Peter’s teaching that our heavenly inheritance is imperishable, undefiled, and unfading thus accords with Jesus’ advice that we should store up for ourselves treasure in heaven, where it is secure (Matt. 6:20). In contrast to worldly goods, our eternal inheritance will never pass away, will never be tarnished, and will never wane in beauty. To speak in modern-day terms, our heavenly inheritance yields an incredible return on investment. What an encouragement this permanence would have been for those exiles who may have left homes, livelihoods, and possibly earthly inheritances behind. What an encouragement this should be for all of us who live as exiles in the present world. The world may not appreciate our heavenly inheritance, but Scripture tells us that followers of Christ are rich beyond all measure.
The permanence of this inheritance should motivate us in the midst of present pressures. Yet not only is it the inheritance that is kept for Christians, but Peter also tells us that Christians themselves are kept through faith as we await the salvation that will be revealed (1 Peter 1:5). Those whom God has foreknown and predestined he guards, and continues to work in, until the day of final salvation. In 1 Peter 1:23 we read that we “have been born again, not of perishable seed but of imperishable, through the living and abiding word of God.” Our salvation is eternally secure because God’s Word is eternally secure. Our inheritance is imperishable because God’s Word is imperishable.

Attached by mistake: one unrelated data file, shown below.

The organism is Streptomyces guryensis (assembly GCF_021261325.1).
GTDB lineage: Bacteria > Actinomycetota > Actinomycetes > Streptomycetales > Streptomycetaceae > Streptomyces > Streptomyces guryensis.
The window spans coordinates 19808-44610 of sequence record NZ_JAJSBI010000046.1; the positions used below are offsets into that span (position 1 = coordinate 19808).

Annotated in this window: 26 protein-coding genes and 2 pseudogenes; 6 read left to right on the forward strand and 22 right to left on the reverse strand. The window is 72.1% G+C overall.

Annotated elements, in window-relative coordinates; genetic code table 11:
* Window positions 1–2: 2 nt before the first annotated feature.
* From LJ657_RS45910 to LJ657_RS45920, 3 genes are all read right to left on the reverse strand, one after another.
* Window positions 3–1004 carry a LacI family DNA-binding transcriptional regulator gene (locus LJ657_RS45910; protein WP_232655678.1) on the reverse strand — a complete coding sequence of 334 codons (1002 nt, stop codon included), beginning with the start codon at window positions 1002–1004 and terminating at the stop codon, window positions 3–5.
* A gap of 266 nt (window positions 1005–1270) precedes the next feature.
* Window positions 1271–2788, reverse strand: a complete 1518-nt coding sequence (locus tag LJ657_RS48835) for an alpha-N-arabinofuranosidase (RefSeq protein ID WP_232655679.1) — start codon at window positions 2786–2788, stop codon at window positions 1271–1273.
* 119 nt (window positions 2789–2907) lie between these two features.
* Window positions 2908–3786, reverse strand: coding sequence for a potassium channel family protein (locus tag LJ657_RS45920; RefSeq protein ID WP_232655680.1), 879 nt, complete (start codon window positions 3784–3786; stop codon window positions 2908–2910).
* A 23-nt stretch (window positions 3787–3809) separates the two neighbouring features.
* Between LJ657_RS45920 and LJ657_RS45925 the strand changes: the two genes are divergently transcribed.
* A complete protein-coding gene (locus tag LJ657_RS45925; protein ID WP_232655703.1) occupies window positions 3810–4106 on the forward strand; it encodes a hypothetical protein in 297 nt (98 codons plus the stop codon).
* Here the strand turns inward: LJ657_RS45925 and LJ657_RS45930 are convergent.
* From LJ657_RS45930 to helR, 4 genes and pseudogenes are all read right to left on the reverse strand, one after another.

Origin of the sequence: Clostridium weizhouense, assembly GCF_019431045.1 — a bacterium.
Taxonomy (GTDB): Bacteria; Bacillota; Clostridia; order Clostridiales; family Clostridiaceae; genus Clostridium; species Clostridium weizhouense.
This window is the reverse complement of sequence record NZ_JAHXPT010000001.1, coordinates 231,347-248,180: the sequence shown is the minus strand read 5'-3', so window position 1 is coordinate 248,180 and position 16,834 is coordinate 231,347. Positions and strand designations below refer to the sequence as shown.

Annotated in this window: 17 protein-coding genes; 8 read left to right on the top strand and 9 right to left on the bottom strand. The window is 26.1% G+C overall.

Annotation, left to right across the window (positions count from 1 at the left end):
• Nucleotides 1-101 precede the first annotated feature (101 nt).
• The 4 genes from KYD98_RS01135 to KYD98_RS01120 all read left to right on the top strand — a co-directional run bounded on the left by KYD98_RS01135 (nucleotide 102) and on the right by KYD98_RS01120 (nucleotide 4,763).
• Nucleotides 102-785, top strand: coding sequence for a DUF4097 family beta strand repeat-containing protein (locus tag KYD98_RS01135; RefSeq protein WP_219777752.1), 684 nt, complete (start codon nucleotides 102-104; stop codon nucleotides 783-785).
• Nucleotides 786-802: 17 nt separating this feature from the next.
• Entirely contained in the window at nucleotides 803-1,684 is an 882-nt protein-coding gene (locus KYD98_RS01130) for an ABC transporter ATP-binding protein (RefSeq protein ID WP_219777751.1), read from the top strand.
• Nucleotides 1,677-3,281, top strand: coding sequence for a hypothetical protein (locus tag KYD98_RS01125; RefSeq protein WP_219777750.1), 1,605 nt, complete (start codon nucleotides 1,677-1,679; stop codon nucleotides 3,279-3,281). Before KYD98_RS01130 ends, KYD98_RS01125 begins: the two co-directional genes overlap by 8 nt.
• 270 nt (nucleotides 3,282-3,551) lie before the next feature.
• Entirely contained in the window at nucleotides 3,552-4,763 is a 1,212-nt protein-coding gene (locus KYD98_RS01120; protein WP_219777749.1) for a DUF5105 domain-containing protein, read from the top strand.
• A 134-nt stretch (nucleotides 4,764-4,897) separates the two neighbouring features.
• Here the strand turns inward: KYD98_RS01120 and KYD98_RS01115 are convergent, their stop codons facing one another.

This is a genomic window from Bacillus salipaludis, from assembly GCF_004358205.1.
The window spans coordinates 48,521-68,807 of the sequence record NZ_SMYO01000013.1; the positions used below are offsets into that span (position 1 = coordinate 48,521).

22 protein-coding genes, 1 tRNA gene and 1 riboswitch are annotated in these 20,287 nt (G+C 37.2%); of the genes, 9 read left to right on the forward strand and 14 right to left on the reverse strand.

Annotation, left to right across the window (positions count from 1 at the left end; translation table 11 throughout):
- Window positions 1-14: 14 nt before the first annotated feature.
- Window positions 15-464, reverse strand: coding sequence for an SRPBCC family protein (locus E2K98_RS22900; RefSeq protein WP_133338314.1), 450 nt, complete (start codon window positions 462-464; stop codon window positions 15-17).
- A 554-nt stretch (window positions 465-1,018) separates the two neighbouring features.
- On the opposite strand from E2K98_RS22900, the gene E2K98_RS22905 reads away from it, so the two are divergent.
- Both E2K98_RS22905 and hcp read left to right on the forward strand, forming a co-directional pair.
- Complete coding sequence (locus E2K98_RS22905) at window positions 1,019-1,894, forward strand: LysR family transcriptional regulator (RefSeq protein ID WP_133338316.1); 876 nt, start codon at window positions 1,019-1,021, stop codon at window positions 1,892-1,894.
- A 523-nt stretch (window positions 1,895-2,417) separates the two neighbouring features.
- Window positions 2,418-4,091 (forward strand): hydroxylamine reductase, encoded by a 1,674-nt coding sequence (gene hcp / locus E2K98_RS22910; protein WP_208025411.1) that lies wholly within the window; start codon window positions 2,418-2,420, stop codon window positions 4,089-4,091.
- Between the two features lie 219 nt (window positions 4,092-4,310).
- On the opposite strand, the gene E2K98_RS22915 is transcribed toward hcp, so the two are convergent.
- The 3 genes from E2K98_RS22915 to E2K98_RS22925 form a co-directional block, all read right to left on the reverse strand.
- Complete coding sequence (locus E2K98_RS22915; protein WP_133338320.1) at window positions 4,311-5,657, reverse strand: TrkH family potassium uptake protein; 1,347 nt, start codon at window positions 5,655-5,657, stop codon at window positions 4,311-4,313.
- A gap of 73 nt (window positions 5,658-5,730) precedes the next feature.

The future blessings (which we begin to experience now) provide hope for the present.
To drive this point home, Peter quotes from a prominent Old Testament passage (Isaiah 40) in 1 Peter 1:24–25. He contrasts the eternal, effectual nature of God’s Word with the transience and hollow authority of human rulers who oppose God’s people. Isaiah 40 is a fitting passage for Peter to invoke, because it was addressed to exiles living in a foreign land under Babylonian rule. Isaiah foretold the day when the Lord would break through in history to deliver his people from exile. The situation of Isaiah’s audience and the situation of Peter’s audience were similar. Peter is assuring his readers that God knows their troubles and would deliver them. Whereas opposition to believers in Christ is fleeting, their eternal inheritance is firmly established.
Peter thus promises that Christians and their inheritance are being preserved for “a salvation ready to be revealed in the last time” (1 Peter 1:5). What is the salvation that is to be revealed? A comparison with 1 Peter 1:7 helps us see that the return of Christ is in view. We will find that the return of Christ is of the utmost importance, both doctrinally and practically, for the early Christians. Perhaps all sorts of things come to mind when we think about the return of Christ—fear, uncertainty, even the particular views of some popular books and movies—but Peter describes the return of Christ in terms of salvation and grace that will be brought to us (1:13; 5:4). Indeed, for the Christian, the return of Christ is something to eagerly anticipate. When Jesus returns, he will deliver us from opposition and usher in the age of perfection. When we understand the backdrop of the exiles in 1 Peter, it is easier to understand the early Christian prayer Maranatha—“come (quickly), Lord Jesus” (see 1 Cor. 16:22; Rev. 22:20). We should share in this prayer for the return of Jesus because the future blessings (which we begin to experience now) provide hope for the present.
This post was adapted from Brandon Crowe, The Message of the General Epistles in the History of Redemption (Phillipsburg, NJ: P&R Publishing, 2015), 14–17. Used with permission of the publisher.
The Archetypal Image in Colossians 1:15: Theological ImplicationsOctober 28, 2016
by Lane Tipton